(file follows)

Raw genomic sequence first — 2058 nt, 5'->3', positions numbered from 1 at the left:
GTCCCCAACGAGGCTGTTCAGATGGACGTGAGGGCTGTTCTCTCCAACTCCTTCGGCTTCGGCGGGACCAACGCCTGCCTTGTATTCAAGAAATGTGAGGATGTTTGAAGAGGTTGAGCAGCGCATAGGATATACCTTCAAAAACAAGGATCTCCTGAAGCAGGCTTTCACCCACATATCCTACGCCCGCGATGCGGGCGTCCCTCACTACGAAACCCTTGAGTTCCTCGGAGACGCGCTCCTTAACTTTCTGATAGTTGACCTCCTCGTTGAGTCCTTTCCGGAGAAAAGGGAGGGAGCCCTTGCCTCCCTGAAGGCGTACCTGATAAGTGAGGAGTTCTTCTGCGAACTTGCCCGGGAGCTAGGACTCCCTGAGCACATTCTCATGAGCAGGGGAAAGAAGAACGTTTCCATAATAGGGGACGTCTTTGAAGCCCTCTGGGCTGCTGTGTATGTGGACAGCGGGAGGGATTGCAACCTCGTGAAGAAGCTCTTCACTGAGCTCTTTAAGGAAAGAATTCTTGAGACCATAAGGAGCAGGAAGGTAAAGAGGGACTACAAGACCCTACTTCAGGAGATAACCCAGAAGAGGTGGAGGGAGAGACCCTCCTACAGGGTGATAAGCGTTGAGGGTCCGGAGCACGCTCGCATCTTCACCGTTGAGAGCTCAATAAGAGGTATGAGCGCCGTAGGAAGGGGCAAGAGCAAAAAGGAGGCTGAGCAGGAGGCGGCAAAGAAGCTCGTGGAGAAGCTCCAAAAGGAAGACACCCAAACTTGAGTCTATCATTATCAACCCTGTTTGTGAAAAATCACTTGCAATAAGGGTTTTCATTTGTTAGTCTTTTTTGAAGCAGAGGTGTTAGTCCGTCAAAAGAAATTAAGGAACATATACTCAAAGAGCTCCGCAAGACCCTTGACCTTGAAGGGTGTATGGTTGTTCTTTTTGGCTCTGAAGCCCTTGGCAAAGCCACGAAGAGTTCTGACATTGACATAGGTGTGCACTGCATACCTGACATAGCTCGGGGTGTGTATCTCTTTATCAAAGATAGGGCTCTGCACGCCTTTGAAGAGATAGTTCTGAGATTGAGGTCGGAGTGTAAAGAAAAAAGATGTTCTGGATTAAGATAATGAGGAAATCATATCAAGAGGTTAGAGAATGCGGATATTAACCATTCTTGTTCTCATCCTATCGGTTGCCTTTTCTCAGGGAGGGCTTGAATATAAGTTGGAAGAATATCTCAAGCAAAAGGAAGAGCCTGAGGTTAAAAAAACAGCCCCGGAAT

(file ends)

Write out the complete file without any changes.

Raw genomic sequence first — 2058 nt, 5'->3', positions numbered from 1 at the left:
GTCCCCAACGAGGCTGTTCAGATGGACGTGAGGGCTGTTCTCTCCAACTCCTTCGGCTTCGGCGGGACCAACGCCTGCCTTGTATTCAAGAAATGTGAGGATGTTTGAAGAGGTTGAGCAGCGCATAGGATATACCTTCAAAAACAAGGATCTCCTGAAGCAGGCTTTCACCCACATATCCTACGCCCGCGATGCGGGCGTCCCTCACTACGAAACCCTTGAGTTCCTCGGAGACGCGCTCCTTAACTTTCTGATAGTTGACCTCCTCGTTGAGTCCTTTCCGGAGAAAAGGGAGGGAGCCCTTGCCTCCCTGAAGGCGTACCTGATAAGTGAGGAGTTCTTCTGCGAACTTGCCCGGGAGCTAGGACTCCCTGAGCACATTCTCATGAGCAGGGGAAAGAAGAACGTTTCCATAATAGGGGACGTCTTTGAAGCCCTCTGGGCTGCTGTGTATGTGGACAGCGGGAGGGATTGCAACCTCGTGAAGAAGCTCTTCACTGAGCTCTTTAAGGAAAGAATTCTTGAGACCATAAGGAGCAGGAAGGTAAAGAGGGACTACAAGACCCTACTTCAGGAGATAACCCAGAAGAGGTGGAGGGAGAGACCCTCCTACAGGGTGATAAGCGTTGAGGGTCCGGAGCACGCTCGCATCTTCACCGTTGAGAGCTCAATAAGAGGTATGAGCGCCGTAGGAAGGGGCAAGAGCAAAAAGGAGGCTGAGCAGGAGGCGGCAAAGAAGCTCGTGGAGAAGCTCCAAAAGGAAGACACCCAAACTTGAGTCTATCATTATCAACCCTGTTTGTGAAAAATCACTTGCAATAAGGGTTTTCATTTGTTAGTCTTTTTTGAAGCAGAGGTGTTAGTCCGTCAAAAGAAATTAAGGAACATATACTCAAAGAGCTCCGCAAGACCCTTGACCTTGAAGGGTGTATGGTTGTTCTTTTTGGCTCTGAAGCCCTTGGCAAAGCCACGAAGAGTTCTGACATTGACATAGGTGTGCACTGCATACCTGACATAGCTCGGGGTGTGTATCTCTTTATCAAAGATAGGGCTCTGCACGCCTTTGAAGAGATAGTTCTGAGATTGAGGTCGGAGTGTAAAGAAAAAAGATGTTCTGGATTAAGATAATGAGGAAATCATATCAAGAGGTTAGAGAATGCGGATATTAACCATTCTTGTTCTCATCCTATCGGTTGCCTTTTCTCAGGGAGGGCTTGAATATAAGTTGGAAGAATATCTCAAGCAAAAGGAAGAGCCTGAGGTTAAAAAAACAGCCCCGGAAT